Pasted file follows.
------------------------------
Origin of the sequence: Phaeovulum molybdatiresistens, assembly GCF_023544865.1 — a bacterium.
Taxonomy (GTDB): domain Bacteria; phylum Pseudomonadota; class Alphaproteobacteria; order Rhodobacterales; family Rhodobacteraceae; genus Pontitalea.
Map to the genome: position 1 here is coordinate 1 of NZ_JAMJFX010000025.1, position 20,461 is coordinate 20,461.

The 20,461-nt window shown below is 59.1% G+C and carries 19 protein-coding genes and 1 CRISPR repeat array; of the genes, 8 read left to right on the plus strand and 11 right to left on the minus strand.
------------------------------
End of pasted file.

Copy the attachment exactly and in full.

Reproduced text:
Origin of the sequence: Phaeovulum molybdatiresistens, assembly GCF_023544865.1 — a bacterium.
Taxonomy (GTDB): domain Bacteria; phylum Pseudomonadota; class Alphaproteobacteria; order Rhodobacterales; family Rhodobacteraceae; genus Pontitalea.
Map to the genome: position 1 here is coordinate 1 of NZ_JAMJFX010000025.1, position 20,461 is coordinate 20,461.

The 20,461-nt window shown below is 59.1% G+C and carries 19 protein-coding genes and 1 CRISPR repeat array; of the genes, 8 read left to right on the plus strand and 11 right to left on the minus strand.